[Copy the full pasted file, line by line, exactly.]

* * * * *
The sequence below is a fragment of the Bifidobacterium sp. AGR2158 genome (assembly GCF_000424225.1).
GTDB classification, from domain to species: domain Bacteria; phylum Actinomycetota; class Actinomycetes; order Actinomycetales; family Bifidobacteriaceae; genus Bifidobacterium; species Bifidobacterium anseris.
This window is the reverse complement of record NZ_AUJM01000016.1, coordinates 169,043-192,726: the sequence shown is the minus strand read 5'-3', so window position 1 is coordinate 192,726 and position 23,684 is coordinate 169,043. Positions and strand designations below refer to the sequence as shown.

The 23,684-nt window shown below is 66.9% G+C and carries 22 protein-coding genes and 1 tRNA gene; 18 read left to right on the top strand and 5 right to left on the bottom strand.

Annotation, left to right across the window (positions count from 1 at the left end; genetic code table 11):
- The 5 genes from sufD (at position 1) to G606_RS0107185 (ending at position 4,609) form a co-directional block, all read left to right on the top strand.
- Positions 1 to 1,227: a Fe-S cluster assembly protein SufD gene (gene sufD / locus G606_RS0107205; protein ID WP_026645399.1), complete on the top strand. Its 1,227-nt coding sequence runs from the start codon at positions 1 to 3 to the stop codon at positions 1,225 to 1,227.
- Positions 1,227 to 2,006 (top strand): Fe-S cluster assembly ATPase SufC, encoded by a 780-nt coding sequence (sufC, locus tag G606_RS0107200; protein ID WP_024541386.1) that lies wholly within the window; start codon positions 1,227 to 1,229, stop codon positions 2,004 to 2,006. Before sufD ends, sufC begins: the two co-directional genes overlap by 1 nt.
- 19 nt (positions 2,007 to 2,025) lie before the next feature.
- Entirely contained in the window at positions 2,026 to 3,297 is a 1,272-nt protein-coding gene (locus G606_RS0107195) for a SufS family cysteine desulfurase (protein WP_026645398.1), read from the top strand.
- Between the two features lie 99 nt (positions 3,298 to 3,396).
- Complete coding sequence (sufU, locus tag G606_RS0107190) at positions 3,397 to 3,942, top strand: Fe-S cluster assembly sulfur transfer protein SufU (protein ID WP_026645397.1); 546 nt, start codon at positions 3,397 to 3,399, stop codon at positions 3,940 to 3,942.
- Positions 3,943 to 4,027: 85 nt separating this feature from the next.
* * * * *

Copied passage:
The sequence below is a fragment of the Bifidobacterium sp. AGR2158 genome (assembly GCF_000424225.1).
GTDB classification, from domain to species: domain Bacteria; phylum Actinomycetota; class Actinomycetes; order Actinomycetales; family Bifidobacteriaceae; genus Bifidobacterium; species Bifidobacterium anseris.
This window is the reverse complement of record NZ_AUJM01000016.1, coordinates 169,043-192,726: the sequence shown is the minus strand read 5'-3', so window position 1 is coordinate 192,726 and position 23,684 is coordinate 169,043. Positions and strand designations below refer to the sequence as shown.

The 23,684-nt window shown below is 66.9% G+C and carries 22 protein-coding genes and 1 tRNA gene; 18 read left to right on the top strand and 5 right to left on the bottom strand.

Annotation, left to right across the window (positions count from 1 at the left end; genetic code table 11):
- The 5 genes from sufD (at position 1) to G606_RS0107185 (ending at position 4,609) form a co-directional block, all read left to right on the top strand.
- Positions 1 to 1,227: a Fe-S cluster assembly protein SufD gene (gene sufD / locus G606_RS0107205; protein ID WP_026645399.1), complete on the top strand. Its 1,227-nt coding sequence runs from the start codon at positions 1 to 3 to the stop codon at positions 1,225 to 1,227.
- Positions 1,227 to 2,006 (top strand): Fe-S cluster assembly ATPase SufC, encoded by a 780-nt coding sequence (sufC, locus tag G606_RS0107200; protein ID WP_024541386.1) that lies wholly within the window; start codon positions 1,227 to 1,229, stop codon positions 2,004 to 2,006. Before sufD ends, sufC begins: the two co-directional genes overlap by 1 nt.
- 19 nt (positions 2,007 to 2,025) lie before the next feature.
- Entirely contained in the window at positions 2,026 to 3,297 is a 1,272-nt protein-coding gene (locus G606_RS0107195) for a SufS family cysteine desulfurase (protein WP_026645398.1), read from the top strand.
- Between the two features lie 99 nt (positions 3,298 to 3,396).
- Complete coding sequence (sufU, locus tag G606_RS0107190) at positions 3,397 to 3,942, top strand: Fe-S cluster assembly sulfur transfer protein SufU (protein ID WP_026645397.1); 546 nt, start codon at positions 3,397 to 3,399, stop codon at positions 3,940 to 3,942.
- Positions 3,943 to 4,027: 85 nt separating this feature from the next.